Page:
Day 18: Romans 3:21-31

But now apart from the law the righteousness of God has been made known, to which the Law and the Prophets testify. This righteousness is given through faith in Jesus Christ to all who believe. There is no difference between Jew and Gentile, for all have sinned and fall short of the glory of God, and all are justified freely by his grace through the redemption that came by Christ Jesus. God presented Christ as a sacrifice of atonement, through the shedding of his blood—to be received by faith. He did this to demonstrate his righteousness, because in his forbearance he had left the sins committed beforehand unpunished— he did it to demonstrate his righteousness at the present time, so as to be just and the one who justifies those who have faith in Jesus.

Where, then, is boasting? It is excluded. Because of what law? The law that requires works? No, because of the law that requires faith. For we maintain that a person is justified by faith apart from the works of the law. Or is God the God of Jews only? Is he not the God of Gentiles too? Yes, of Gentiles too, since there is only one God, who will justify the circumcised by faith and the uncircumcised through that same faith. Do we, then, nullify the law by this faith? Not at all! Rather, we uphold the law.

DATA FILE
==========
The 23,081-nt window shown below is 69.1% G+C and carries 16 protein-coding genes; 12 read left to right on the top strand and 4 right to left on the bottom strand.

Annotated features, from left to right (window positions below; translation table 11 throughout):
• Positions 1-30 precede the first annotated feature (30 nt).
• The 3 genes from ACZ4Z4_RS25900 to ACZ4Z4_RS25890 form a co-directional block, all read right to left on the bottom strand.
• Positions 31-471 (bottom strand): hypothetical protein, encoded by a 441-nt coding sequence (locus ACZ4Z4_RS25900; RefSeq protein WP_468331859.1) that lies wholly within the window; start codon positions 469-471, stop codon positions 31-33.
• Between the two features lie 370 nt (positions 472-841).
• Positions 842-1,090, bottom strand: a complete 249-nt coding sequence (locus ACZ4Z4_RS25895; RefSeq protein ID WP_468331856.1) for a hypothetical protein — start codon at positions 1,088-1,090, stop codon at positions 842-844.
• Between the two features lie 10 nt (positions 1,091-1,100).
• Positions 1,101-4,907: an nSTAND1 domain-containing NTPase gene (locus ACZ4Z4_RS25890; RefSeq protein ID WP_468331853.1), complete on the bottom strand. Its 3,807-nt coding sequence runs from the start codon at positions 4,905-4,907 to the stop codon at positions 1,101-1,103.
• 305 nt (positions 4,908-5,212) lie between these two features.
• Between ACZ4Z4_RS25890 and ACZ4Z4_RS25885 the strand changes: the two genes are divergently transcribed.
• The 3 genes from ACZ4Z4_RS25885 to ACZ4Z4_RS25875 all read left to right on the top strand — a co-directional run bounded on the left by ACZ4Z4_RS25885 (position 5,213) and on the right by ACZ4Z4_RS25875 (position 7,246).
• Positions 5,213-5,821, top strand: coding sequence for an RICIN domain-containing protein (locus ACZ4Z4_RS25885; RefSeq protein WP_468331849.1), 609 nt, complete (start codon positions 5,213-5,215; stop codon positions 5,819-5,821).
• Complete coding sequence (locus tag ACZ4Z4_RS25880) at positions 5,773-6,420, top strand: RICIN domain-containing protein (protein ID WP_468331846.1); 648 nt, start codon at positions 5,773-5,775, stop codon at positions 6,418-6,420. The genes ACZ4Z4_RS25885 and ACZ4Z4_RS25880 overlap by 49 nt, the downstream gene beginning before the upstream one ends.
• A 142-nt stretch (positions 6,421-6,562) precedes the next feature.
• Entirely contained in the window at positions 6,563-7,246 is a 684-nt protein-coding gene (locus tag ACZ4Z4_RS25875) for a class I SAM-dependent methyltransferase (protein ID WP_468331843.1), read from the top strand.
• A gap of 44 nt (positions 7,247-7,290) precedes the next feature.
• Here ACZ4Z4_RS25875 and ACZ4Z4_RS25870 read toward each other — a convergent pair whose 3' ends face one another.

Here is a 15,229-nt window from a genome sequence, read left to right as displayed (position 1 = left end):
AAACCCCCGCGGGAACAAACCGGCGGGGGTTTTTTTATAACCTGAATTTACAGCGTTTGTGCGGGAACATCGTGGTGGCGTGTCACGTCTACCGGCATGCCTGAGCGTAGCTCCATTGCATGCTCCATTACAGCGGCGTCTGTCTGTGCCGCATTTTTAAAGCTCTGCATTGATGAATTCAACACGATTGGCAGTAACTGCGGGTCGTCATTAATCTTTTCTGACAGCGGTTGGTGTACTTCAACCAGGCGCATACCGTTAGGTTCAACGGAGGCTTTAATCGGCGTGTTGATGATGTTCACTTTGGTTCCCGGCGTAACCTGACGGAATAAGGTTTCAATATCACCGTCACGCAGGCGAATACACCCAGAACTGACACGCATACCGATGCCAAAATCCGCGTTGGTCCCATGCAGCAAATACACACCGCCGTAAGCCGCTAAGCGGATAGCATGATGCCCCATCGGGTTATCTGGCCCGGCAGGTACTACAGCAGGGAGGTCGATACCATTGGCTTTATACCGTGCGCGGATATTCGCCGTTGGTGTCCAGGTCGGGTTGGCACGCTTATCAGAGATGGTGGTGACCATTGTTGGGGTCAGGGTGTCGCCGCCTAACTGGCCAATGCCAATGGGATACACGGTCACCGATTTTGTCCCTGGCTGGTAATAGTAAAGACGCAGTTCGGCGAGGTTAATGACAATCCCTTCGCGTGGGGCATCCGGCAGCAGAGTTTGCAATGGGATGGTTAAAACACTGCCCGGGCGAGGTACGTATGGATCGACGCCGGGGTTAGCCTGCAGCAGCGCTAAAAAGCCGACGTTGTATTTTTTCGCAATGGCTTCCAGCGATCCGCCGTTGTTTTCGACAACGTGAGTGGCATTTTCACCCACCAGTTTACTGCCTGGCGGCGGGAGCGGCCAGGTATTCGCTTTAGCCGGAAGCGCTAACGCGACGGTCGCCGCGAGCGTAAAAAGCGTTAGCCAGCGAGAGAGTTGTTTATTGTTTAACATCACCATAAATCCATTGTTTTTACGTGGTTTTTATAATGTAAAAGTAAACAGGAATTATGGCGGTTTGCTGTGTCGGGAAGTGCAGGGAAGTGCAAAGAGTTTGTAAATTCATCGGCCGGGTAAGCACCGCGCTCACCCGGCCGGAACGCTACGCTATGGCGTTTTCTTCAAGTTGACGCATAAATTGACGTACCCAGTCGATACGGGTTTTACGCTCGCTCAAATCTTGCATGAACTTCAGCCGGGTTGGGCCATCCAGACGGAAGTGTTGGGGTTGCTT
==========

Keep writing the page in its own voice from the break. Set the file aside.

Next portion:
Romans 3:21-31 (NIV)

Rachel Lynde was a self righteous, holier-than-thou character in the film series Anne of Green Gables. Although it has been years since I have watched a few episodes, one line regarding Rachel is vivid in my memory: “Rachel believes the truth of ‘for all have sinned and fallen short of the glory of God’ in general, but not in particular.”

Actually, a lot of people hold to this same position. Unfortunately, it is often easier to see the sin in others than in ourselves. But this passage makes it quite clear that all have sinned. Sometimes looking at the original language can give us a different understanding of a passage. Not here. The Greek word for “all” means “all.”

In Paul’s letter to the Romans, as in other letters, he contrasts “the Law” with “faith,” as in this passage. In doing so, he is not saying that the law is bad or wrong, but only that it is insufficient. The law has the ability to point out where we have fallen short of the glory of God, but can do nothing to remedy this sad situation.  So, what the law was incapable of doing, Jesus did by laying his life down for us. The law gave us a code of conduct; Jesus brought us into a relationship. We now have peace with God through what Jesus did for us on the cross.

Does this then free us from the need to obey the law? Not at all. We obey now because our hearts want to please him and because His indwelling power enables us to do so.

Doug Boquist, Lead Pastor

Doug@limacc.com

Brad Taylor